Central and Northern New Yorks 315 area code phone numbers are running out fast and the introduction of a new three-digit code in the 18-county region seems inevitable.
The method of doing so, however, is up for debate and its another tough call that the state Public Service Commission would have to make as soon as possible, according to PSC officials who spoke at a public hearing Tuesday at the Dulles State Office Building.
Jeffrey Wagner, outreach specialist with the commission, said the region is expected to run out of assignable codes in the first quarter of 2015 at the latest.
This means service providers will no longer have numbers to hand out to customers in about a year and a half, which is also how long the implementation would take roughly 18 months.
There are two options on the table: create an overlay district or split the region geographically.
The overlay option would require all customers to dial 10 digits even for local calls, but would allow residents and businesses to keep their existing phone numbers.
New customers would simply receive area code numbers that are available and if the region runs out of phone numbers again, the overlay option can be easily repeated, officials said.
Creating an overlay district was the action recommended by a PSC administrative law judge in 2008.
Its a lot easier to implement an overlay than a geographical split, Mr. Wagner said.
For Jefferson, Lewis and St. Lawrence counties, a geographical split would force a new area code onto residents and businesses.
But residents in the metropolitan Utica appear to embrace the latter option as it would retain the association of a region with its area code, PSC officials said.
The geographical split would also allow customers to continue dialing 7 digits without the area code for local calls.
The public was largely absent from Tuesday nights hearing, but Assemblywoman Addie J. Russell, D-Theresa, voiced her opposition to the introduction of a new area code in a letter to the PSC last week and a news release Tuesday afternoon.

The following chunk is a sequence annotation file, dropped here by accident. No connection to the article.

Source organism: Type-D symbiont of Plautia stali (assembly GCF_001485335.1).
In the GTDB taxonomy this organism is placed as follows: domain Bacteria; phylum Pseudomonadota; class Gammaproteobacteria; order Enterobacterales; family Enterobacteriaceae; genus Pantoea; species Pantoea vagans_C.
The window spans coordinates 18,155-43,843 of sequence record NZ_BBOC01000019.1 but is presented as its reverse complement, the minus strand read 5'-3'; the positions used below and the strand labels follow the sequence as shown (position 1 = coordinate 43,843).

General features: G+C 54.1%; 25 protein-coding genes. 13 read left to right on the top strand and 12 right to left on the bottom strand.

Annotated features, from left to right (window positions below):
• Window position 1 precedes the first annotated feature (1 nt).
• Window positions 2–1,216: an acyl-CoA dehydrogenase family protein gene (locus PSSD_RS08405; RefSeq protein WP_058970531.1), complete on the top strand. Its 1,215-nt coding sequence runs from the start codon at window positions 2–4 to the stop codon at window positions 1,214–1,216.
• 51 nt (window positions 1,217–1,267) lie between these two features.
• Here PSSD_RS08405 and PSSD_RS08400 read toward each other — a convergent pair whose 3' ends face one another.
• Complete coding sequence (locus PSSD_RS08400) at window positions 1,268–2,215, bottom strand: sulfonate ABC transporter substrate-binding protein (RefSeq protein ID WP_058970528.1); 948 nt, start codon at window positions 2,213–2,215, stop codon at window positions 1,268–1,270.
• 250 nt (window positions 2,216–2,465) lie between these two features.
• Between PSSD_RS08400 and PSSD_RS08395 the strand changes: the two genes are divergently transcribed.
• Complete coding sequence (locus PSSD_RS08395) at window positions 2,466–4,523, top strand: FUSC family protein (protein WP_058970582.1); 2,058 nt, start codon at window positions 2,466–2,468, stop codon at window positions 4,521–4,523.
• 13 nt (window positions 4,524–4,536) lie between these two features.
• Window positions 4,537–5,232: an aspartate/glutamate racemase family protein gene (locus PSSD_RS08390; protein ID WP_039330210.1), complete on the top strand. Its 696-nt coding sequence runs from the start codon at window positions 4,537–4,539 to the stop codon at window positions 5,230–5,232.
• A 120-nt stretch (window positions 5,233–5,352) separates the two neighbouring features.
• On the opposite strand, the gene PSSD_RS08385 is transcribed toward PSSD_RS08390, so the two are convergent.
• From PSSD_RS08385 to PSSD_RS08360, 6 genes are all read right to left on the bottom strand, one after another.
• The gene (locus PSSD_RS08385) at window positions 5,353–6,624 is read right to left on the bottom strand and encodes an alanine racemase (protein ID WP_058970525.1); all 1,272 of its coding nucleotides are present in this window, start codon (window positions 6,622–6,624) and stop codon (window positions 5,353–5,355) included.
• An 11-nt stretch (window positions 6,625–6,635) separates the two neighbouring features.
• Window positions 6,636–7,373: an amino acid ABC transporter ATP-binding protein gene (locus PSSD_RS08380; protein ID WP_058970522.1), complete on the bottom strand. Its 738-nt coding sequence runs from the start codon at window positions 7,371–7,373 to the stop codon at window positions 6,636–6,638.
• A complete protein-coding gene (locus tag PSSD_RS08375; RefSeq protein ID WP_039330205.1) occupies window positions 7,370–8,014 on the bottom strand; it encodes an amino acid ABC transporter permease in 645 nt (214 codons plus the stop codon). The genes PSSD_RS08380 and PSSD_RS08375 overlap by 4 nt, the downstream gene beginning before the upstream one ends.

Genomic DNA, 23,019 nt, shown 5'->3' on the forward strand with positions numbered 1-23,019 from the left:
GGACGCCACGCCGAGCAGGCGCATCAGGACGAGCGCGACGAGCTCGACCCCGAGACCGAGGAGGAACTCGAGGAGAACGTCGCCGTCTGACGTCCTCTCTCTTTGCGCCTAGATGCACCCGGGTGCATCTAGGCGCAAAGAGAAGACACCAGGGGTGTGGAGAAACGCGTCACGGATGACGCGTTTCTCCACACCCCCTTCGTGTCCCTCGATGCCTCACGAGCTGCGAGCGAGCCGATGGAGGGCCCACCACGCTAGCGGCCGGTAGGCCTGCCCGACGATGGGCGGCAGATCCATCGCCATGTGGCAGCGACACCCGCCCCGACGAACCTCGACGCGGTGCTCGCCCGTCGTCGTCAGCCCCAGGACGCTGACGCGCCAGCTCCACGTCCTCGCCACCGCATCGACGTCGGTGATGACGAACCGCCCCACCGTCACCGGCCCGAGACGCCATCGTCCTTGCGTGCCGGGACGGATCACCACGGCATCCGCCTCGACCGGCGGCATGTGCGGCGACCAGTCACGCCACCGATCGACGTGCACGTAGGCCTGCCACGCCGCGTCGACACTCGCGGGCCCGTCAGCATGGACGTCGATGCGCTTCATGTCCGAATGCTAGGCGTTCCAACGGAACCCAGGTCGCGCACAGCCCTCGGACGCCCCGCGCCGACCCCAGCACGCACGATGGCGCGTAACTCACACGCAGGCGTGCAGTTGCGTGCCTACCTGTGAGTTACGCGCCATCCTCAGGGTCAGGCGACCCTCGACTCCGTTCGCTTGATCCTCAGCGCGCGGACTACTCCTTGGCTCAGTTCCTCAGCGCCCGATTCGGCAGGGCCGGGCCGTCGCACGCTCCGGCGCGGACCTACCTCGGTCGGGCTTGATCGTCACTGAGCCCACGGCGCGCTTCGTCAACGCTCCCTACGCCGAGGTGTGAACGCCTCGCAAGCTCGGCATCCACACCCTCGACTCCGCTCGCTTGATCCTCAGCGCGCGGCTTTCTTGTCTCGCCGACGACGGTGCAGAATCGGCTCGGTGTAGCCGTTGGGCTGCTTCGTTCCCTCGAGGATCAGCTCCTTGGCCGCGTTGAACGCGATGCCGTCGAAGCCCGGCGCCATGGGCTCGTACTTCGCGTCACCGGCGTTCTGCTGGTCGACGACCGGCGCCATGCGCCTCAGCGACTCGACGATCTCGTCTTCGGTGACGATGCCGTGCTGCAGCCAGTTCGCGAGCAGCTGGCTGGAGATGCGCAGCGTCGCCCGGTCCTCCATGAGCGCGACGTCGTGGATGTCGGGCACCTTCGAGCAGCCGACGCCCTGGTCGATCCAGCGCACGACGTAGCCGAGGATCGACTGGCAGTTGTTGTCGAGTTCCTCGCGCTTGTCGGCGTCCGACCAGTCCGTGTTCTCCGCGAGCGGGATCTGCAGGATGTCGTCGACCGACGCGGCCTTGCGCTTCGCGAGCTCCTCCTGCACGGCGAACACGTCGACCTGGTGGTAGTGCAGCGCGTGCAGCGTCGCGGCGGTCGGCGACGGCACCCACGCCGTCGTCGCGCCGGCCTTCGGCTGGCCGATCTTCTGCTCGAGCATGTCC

Proposals to create a second area code would not only cause undue confusion and inconvenience local residents; it could also cost our businesses valuable dollars, Mrs. Russell said in a news release Tuesday.
She urged the PSC to further investigate how many inactive phone numbers in our region can be reassigned and said the commission should consider the metropolitan communities of central New York as a more suitable and less disruptive option if they determine we need a new code.
Mr. Wagner said central and Northern New York is not the only region facing this problem.
New York state originally had 7 area codes.
Now, the state has 15 area codes five created by adding overlay districts and three cases of geographical splits.
Were not alone. All around the United States were running out of numbers, he said.
The PSC will gather public input until Aug. 16.
People can submit written comments by sending a letter to: Acting Secretary Cohen, NYS Department of Public Service, Three Empire State Plaza, Albany, N.Y. 12223-1350. Residents can fill out an online survey at www.askpsc.com or call the commissions opinion line at 1-800-335-2120.
PSCs website also has a comment section for the topic at http://wdt.me/psc315.